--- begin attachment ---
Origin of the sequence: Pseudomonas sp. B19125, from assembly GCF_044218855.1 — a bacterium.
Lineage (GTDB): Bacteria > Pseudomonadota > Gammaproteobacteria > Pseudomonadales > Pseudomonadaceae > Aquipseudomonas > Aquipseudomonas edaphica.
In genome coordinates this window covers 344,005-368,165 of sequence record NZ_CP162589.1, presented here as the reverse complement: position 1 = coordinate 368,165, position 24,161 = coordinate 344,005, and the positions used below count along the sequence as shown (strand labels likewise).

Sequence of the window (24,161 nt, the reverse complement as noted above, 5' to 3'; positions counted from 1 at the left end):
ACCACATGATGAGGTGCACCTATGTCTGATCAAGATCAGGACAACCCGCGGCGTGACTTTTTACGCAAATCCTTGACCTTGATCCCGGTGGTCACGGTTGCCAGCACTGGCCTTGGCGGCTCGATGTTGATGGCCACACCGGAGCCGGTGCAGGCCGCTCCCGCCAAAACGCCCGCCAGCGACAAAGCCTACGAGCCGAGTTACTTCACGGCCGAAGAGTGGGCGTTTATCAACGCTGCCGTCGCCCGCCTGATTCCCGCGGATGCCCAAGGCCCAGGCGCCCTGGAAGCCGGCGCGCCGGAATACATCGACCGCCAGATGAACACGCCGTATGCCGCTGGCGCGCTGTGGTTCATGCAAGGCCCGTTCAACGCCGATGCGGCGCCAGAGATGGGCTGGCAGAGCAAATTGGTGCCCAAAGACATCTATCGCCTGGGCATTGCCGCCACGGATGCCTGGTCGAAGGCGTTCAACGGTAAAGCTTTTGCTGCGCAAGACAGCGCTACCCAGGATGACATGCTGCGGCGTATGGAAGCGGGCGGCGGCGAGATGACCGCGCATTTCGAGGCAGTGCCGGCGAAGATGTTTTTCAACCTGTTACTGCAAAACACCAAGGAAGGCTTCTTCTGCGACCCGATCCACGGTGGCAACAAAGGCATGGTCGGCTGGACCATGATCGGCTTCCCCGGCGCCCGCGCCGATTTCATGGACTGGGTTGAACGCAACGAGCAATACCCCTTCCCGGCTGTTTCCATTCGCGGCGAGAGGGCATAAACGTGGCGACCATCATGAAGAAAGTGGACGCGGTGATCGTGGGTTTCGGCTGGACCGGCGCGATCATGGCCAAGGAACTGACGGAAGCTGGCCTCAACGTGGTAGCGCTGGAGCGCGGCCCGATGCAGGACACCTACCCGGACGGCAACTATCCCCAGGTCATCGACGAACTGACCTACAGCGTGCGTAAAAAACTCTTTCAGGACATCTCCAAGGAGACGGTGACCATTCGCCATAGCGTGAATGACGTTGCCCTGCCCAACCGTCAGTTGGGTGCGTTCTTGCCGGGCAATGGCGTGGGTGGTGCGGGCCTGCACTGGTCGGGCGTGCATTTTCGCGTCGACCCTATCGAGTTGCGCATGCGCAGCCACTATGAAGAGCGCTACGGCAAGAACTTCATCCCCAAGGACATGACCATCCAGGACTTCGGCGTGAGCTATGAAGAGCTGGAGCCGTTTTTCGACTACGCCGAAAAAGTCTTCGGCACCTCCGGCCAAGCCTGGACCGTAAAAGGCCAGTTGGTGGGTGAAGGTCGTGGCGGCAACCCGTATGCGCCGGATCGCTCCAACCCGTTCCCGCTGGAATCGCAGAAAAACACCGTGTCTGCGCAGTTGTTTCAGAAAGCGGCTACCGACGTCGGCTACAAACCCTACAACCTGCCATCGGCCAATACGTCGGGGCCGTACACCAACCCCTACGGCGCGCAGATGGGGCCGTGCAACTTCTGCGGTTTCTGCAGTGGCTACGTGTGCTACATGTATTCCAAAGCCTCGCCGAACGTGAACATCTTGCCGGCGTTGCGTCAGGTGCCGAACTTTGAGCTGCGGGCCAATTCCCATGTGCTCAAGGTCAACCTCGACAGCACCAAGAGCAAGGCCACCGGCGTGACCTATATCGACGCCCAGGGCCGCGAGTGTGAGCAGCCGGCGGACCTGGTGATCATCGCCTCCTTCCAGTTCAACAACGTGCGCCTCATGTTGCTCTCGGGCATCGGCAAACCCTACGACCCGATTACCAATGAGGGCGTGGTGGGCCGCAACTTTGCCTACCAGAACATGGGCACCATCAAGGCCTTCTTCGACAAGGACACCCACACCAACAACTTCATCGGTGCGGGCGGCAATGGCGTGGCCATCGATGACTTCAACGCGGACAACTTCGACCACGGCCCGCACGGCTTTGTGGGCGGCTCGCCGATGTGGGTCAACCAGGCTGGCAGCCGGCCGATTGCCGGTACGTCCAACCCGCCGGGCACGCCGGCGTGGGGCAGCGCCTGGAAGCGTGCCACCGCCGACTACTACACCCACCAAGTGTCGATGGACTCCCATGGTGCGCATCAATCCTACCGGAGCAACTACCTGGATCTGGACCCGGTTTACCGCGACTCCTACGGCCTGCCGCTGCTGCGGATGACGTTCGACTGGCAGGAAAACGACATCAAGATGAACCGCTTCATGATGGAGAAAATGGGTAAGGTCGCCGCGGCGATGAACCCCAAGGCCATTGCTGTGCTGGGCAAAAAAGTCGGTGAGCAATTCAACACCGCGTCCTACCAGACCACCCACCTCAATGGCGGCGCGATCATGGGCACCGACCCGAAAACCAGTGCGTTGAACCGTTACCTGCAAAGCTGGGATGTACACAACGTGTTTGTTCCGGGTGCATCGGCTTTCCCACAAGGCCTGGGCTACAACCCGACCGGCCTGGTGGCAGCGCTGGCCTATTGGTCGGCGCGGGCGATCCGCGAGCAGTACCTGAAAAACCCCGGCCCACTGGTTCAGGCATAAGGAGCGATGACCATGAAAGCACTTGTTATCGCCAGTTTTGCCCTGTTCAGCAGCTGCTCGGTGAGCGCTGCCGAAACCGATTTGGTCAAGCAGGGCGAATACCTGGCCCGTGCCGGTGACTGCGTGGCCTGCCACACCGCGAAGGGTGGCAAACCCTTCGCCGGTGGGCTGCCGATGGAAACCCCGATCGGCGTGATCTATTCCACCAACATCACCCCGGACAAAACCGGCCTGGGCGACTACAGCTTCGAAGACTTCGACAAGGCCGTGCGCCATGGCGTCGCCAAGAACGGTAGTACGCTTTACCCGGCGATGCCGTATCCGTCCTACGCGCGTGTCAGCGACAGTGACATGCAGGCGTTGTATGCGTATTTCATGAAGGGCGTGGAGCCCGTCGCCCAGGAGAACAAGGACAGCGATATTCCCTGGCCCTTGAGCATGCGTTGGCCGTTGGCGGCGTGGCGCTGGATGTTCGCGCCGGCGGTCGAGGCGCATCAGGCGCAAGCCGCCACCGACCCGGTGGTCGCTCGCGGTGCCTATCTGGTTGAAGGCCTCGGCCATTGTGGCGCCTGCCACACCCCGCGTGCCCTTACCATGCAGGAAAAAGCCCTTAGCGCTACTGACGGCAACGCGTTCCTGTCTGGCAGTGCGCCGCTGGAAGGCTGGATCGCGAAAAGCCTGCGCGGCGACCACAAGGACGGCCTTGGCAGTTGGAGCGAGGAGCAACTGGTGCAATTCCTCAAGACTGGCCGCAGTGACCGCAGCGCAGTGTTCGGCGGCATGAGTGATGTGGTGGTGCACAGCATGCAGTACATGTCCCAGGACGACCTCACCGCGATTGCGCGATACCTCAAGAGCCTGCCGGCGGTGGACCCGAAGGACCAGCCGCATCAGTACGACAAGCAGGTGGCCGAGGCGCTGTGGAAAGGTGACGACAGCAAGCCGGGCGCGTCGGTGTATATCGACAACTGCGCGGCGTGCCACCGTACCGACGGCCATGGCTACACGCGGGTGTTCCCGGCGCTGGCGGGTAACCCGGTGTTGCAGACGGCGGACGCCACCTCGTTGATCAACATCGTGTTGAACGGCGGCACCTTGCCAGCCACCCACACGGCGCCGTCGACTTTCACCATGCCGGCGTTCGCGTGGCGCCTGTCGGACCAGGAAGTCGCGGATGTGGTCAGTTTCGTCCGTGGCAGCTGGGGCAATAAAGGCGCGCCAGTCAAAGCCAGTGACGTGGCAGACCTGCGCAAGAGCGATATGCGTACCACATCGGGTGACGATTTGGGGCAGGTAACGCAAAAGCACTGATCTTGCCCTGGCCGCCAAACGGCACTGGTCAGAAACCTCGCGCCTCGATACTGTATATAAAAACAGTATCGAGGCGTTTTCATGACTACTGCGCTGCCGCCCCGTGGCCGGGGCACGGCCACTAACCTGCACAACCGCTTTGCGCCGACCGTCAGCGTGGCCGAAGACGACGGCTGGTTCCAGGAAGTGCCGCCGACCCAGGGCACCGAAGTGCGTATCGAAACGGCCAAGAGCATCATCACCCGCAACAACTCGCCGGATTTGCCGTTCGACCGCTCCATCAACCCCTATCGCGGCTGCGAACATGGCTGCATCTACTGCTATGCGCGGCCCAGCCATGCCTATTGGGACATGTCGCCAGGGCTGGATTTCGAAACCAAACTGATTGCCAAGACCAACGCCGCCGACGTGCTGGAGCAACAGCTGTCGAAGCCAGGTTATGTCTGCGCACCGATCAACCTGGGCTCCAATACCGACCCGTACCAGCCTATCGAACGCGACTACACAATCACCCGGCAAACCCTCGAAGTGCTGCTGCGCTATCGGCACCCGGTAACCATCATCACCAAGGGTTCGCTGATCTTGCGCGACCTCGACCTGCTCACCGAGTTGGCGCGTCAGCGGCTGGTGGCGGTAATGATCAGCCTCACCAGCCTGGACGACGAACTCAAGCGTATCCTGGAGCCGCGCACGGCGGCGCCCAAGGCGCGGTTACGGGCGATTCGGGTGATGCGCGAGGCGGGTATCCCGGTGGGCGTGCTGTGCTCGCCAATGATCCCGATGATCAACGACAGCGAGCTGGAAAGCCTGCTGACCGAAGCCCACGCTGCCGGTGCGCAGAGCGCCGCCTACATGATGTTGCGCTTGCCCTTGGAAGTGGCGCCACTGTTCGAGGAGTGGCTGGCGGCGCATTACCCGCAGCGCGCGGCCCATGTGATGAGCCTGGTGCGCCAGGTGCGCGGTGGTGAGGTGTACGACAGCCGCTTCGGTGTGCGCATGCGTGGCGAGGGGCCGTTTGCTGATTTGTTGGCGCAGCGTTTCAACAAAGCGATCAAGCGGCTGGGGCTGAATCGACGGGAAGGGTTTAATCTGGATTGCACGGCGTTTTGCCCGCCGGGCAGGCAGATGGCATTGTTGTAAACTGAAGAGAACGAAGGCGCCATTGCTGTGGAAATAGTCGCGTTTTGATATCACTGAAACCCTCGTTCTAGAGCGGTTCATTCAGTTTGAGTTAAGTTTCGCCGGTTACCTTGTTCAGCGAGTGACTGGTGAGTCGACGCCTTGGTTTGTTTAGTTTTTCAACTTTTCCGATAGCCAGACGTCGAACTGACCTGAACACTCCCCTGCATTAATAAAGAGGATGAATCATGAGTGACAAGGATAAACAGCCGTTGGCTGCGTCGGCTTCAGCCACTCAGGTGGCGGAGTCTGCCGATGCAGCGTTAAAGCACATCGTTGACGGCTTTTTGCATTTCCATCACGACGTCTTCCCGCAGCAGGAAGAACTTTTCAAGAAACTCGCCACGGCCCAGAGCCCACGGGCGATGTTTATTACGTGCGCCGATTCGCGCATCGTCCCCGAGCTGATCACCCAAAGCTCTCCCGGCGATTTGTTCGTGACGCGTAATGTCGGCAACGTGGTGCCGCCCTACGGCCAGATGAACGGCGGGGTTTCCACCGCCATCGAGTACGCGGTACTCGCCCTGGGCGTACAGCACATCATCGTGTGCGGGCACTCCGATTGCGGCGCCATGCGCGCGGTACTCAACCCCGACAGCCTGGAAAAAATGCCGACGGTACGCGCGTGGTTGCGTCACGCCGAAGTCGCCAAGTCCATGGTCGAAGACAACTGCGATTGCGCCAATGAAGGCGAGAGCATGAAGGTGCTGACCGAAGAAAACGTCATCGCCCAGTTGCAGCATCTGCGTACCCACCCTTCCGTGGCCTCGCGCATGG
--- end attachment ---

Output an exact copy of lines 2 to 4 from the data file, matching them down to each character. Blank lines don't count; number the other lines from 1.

Lineage (GTDB): Bacteria > Pseudomonadota > Gammaproteobacteria > Pseudomonadales > Pseudomonadaceae > Aquipseudomonas > Aquipseudomonas edaphica.
In genome coordinates this window covers 344,005-368,165 of sequence record NZ_CP162589.1, presented here as the reverse complement: position 1 = coordinate 368,165, position 24,161 = coordinate 344,005, and the positions used below count along the sequence as shown (strand labels likewise).

Sequence of the window (24,161 nt, the reverse complement as noted above, 5' to 3'; positions counted from 1 at the left end):